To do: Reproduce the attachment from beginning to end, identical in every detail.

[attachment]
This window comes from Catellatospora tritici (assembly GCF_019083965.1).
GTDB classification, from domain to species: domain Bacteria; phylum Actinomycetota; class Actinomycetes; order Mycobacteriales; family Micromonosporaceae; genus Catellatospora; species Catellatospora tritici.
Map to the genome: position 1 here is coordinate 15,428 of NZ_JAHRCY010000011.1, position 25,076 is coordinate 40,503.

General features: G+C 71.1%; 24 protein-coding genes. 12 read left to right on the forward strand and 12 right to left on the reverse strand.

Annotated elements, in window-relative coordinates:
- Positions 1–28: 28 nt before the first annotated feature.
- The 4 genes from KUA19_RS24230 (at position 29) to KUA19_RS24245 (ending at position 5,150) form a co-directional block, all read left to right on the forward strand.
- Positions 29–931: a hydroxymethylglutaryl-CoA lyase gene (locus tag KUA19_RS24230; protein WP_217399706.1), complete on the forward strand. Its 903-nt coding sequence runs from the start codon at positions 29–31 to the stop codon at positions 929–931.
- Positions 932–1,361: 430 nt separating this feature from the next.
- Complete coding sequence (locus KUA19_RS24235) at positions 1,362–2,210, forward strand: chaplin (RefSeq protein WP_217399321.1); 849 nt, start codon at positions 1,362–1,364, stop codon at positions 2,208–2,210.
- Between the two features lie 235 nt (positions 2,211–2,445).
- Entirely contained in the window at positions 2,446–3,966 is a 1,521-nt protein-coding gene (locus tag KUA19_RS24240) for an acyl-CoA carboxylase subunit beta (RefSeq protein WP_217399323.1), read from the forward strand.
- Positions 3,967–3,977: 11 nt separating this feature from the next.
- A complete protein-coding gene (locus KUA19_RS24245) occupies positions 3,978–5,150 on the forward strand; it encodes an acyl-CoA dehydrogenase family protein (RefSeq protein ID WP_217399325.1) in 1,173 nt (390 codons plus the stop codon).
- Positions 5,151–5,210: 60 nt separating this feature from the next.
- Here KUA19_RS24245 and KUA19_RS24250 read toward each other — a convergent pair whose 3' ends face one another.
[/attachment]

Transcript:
This window comes from Catellatospora tritici (assembly GCF_019083965.1).
GTDB classification, from domain to species: domain Bacteria; phylum Actinomycetota; class Actinomycetes; order Mycobacteriales; family Micromonosporaceae; genus Catellatospora; species Catellatospora tritici.
Map to the genome: position 1 here is coordinate 15,428 of NZ_JAHRCY010000011.1, position 25,076 is coordinate 40,503.

General features: G+C 71.1%; 24 protein-coding genes. 12 read left to right on the forward strand and 12 right to left on the reverse strand.

Annotated elements, in window-relative coordinates:
- Positions 1–28: 28 nt before the first annotated feature.
- The 4 genes from KUA19_RS24230 (at position 29) to KUA19_RS24245 (ending at position 5,150) form a co-directional block, all read left to right on the forward strand.
- Positions 29–931: a hydroxymethylglutaryl-CoA lyase gene (locus tag KUA19_RS24230; protein WP_217399706.1), complete on the forward strand. Its 903-nt coding sequence runs from the start codon at positions 29–31 to the stop codon at positions 929–931.
- Positions 932–1,361: 430 nt separating this feature from the next.
- Complete coding sequence (locus KUA19_RS24235) at positions 1,362–2,210, forward strand: chaplin (RefSeq protein WP_217399321.1); 849 nt, start codon at positions 1,362–1,364, stop codon at positions 2,208–2,210.
- Between the two features lie 235 nt (positions 2,211–2,445).
- Entirely contained in the window at positions 2,446–3,966 is a 1,521-nt protein-coding gene (locus tag KUA19_RS24240) for an acyl-CoA carboxylase subunit beta (RefSeq protein WP_217399323.1), read from the forward strand.
- Positions 3,967–3,977: 11 nt separating this feature from the next.
- A complete protein-coding gene (locus KUA19_RS24245) occupies positions 3,978–5,150 on the forward strand; it encodes an acyl-CoA dehydrogenase family protein (RefSeq protein ID WP_217399325.1) in 1,173 nt (390 codons plus the stop codon).
- Positions 5,151–5,210: 60 nt separating this feature from the next.
- Here KUA19_RS24245 and KUA19_RS24250 read toward each other — a convergent pair whose 3' ends face one another.